California Native Plant Society

Rare Plant Program

New CNPS Online Inventory (8th Edition) Update

Aaron E. Sims

October 2012

The featured change to the CNPS Inventory of Rare and Endangered Plants (the Inventory) is Plummer’s mariposa lily (Calochortus plummerae). Plummer’s mariposa lily is a perennial, bulbiferous herb in the lily family (Liliaceae) that occurs in granitic and rocky areas of many habitats throughout the South Coast and Peninsular Ranges of southern California.

Plummer’s mariposa lily had been included on California Rare Plant Rank 1B (plants rare, threatened, or endangered in California and elsewhere) since the 5th Edition of the Inventory, but was recently downranked to Rank 4 (plants of limited distribution - a watch list). The CNPS Rare Plant Program actively reviews and re-evaluates plants included in the Inventory, and Plummer’s mariposa lily was no exception. It was downranked to watch list category due to an increase in its overall known distribution and frequency.

Although Plummer’s mariposa lily is now a watch list species, that doesn’t mean it should no longer be considered for protection. Its coastal southern California distribution brings with it a lot of threats, which include the following: development, fire suppression, foot traffic, mining, powerline construction, and recreational activities. In addition, Plummer’s mariposa lily is also possibly threatened by vegetation clearing, collecting, road maintenance, and non-native plants.

Due to the threats and uncommonness of Plummer’s mariposa lily, we strongly recommend that it still be evaluated for consideration during preparation of environmental documents relating to CEQA. Furthermore, if populations of Plummer’s mariposa lily decline and/or if threats increase in the future, the CNPS Rare Plant Program and California Natural Diversity Database (CNDDB) will re-evaluate its status at that time.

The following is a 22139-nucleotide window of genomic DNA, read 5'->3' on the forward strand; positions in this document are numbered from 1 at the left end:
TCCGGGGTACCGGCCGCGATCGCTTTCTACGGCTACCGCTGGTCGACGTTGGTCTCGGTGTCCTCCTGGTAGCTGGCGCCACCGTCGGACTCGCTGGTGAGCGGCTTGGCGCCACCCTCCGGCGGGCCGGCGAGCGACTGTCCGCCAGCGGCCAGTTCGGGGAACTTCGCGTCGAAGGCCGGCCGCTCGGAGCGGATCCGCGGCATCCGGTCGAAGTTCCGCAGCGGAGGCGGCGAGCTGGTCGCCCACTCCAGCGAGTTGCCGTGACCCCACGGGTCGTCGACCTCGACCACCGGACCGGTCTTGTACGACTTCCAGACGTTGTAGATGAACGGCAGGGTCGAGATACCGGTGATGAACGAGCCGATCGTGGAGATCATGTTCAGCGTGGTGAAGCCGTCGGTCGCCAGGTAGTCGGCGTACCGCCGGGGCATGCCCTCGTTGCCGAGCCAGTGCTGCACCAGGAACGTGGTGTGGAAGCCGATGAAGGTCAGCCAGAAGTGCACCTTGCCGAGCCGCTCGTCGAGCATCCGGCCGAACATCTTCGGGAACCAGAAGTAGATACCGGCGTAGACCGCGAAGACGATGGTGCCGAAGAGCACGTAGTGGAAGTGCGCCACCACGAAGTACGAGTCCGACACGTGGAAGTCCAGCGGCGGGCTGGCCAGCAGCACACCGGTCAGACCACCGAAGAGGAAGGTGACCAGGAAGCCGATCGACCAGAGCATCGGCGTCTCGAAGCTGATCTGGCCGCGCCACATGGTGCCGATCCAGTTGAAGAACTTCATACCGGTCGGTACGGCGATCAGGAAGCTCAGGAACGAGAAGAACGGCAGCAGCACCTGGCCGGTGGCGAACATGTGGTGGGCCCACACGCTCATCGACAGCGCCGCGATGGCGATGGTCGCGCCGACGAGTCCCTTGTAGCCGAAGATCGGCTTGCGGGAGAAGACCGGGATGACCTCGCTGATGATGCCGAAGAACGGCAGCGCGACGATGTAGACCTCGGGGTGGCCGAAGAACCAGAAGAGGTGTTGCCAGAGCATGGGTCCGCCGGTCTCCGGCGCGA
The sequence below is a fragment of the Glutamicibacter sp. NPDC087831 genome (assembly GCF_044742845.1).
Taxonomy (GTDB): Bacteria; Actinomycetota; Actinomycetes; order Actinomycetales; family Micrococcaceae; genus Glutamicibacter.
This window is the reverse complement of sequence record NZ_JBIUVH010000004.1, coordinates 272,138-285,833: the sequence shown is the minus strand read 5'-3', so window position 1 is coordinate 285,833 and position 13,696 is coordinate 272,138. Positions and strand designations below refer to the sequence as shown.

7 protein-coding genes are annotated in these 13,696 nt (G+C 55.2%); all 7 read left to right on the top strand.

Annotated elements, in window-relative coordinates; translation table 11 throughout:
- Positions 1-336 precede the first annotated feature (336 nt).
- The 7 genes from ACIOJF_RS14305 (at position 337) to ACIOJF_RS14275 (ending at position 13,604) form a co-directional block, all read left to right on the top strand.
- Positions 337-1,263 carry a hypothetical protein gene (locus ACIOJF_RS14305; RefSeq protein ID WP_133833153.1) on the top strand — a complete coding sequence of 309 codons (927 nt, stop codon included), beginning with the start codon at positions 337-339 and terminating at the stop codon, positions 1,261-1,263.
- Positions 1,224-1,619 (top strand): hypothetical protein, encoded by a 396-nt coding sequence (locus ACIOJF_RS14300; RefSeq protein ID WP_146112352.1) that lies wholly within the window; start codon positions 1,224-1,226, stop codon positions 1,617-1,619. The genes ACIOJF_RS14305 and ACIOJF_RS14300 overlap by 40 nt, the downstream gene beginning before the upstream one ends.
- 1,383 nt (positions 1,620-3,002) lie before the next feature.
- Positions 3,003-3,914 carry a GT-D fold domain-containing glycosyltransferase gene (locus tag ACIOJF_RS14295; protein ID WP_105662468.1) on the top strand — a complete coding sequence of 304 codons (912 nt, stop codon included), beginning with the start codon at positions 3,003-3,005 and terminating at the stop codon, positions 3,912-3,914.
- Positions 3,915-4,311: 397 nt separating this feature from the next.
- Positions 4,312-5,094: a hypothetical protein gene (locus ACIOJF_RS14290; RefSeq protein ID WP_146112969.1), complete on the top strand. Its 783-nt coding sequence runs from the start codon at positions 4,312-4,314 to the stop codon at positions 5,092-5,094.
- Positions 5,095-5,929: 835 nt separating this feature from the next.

More information about Calochortus plummerae can be seen in the Online Inventory at www.rareplants.cnps.org/detail/1599, and/or by contacting the author at 916/324-3816, asims@cnps.org.

Calochortus plummerae
Plummer's mariposa lily (Calochortus plummerae) © 2011 Lara Hartley, 1st place winner of the Rare Plant Treasure Hunt photo contest of 2011.

May 2012

The featured proposed new addition to the CNPS Inventory of Rare and Endangered Plants is vernal pool bent grass (Agrostis lacuna-vernalis). Vernal pool bent grass is an annual herb in the grass family (Poaceae) that occurs in mima mound areas within or on the margins of vernal pools. It was recently described by Peterson et al. 2011 (Journal of the Botanical Research Institute of Texas 5(2): 421-426), and is known only from Butterfly Valley (Fort Ord Army Military Base) and Machine Gun Flats (Fort Ord Public Lands) on the Monterey Peninsula.

Vernal pool bent grass (Agrostis lacuna-vernalis)
Vernal pool bent grass (Agrostis lacuna-vernalis) habitat © 2010 David Styer

Vernal pool bent grass (Agrostis lacuna-vernalis)
Vernal pool bent grass (Agrostis lacuna-vernalis) © 2011 David Styer

Vernal pool bent grass was first discovered by Ellen Holms Uhler a few years ago, who showed some of the plants to Randy Morgan, a Santa Cruz area botanist. Unable to determine the identification of the plant, Randall Morgan (along with Dylan Neubauer, David Styer, and Vern Yadon) collected the diminutive grass in May 2010, and submitted some to experts at the Smithsonian Institution for viewing. It was consequently described as new to science!

Vernal pool bent grass is a very rare and local endemic; its known world distribution is estimated to fit roughly within a 1 km circle (D. Styer pers. comm. 2012). Fortunately the plant lies on protected lands; however, vernal pool bent grass is possibly threatened by competition from non-native grasses and other plants, habitat destruction from road building, off road vehicles, livestock grazing, and adverse changes to drainage patterns.

Due to its highly restricted distribution and habitat, as well as possible threats, vernal pool bent grass is currently being evaluated for addition to the CNPS Inventory as California Rare Plant Rank (formerly List) 1B.1 - plants rare, threatened, or endangered in California and elsewhere; seriously threatened in California.

More information about Agrostis lacuna-vernalis can be obtained by contacting the author at 916/324-3816, .

 

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